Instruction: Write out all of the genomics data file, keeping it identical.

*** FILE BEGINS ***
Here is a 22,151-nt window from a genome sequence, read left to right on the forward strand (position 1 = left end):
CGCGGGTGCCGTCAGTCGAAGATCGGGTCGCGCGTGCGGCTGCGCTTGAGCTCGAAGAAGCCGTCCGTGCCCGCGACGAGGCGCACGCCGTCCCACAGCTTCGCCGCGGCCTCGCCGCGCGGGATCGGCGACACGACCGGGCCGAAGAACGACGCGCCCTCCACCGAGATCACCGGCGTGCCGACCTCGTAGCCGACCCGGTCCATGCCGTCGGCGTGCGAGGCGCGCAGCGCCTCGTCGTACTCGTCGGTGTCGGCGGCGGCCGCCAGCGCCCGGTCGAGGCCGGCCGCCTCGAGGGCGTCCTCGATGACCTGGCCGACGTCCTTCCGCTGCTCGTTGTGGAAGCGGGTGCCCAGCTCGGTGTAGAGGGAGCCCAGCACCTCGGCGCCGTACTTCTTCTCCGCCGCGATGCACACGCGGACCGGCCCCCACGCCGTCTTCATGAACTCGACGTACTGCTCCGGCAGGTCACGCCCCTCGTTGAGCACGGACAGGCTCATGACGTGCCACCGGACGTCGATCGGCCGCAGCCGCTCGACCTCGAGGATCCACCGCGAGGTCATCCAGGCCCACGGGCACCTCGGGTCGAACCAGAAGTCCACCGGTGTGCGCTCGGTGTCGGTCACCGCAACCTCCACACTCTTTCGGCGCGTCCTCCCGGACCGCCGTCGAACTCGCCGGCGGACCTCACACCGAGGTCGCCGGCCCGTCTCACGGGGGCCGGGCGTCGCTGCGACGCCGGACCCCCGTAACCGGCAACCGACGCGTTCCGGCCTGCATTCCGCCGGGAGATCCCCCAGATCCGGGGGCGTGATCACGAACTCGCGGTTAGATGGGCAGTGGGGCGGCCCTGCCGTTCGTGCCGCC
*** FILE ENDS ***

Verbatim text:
Here is a 22,151-nt window from a genome sequence, read left to right on the forward strand (position 1 = left end):
CGCGGGTGCCGTCAGTCGAAGATCGGGTCGCGCGTGCGGCTGCGCTTGAGCTCGAAGAAGCCGTCCGTGCCCGCGACGAGGCGCACGCCGTCCCACAGCTTCGCCGCGGCCTCGCCGCGCGGGATCGGCGACACGACCGGGCCGAAGAACGACGCGCCCTCCACCGAGATCACCGGCGTGCCGACCTCGTAGCCGACCCGGTCCATGCCGTCGGCGTGCGAGGCGCGCAGCGCCTCGTCGTACTCGTCGGTGTCGGCGGCGGCCGCCAGCGCCCGGTCGAGGCCGGCCGCCTCGAGGGCGTCCTCGATGACCTGGCCGACGTCCTTCCGCTGCTCGTTGTGGAAGCGGGTGCCCAGCTCGGTGTAGAGGGAGCCCAGCACCTCGGCGCCGTACTTCTTCTCCGCCGCGATGCACACGCGGACCGGCCCCCACGCCGTCTTCATGAACTCGACGTACTGCTCCGGCAGGTCACGCCCCTCGTTGAGCACGGACAGGCTCATGACGTGCCACCGGACGTCGATCGGCCGCAGCCGCTCGACCTCGAGGATCCACCGCGAGGTCATCCAGGCCCACGGGCACCTCGGGTCGAACCAGAAGTCCACCGGTGTGCGCTCGGTGTCGGTCACCGCAACCTCCACACTCTTTCGGCGCGTCCTCCCGGACCGCCGTCGAACTCGCCGGCGGACCTCACACCGAGGTCGCCGGCCCGTCTCACGGGGGCCGGGCGTCGCTGCGACGCCGGACCCCCGTAACCGGCAACCGACGCGTTCCGGCCTGCATTCCGCCGGGAGATCCCCCAGATCCGGGGGCGTGATCACGAACTCGCGGTTAGATGGGCAGTGGGGCGGCCCTGCCGTTCGTGCCGCC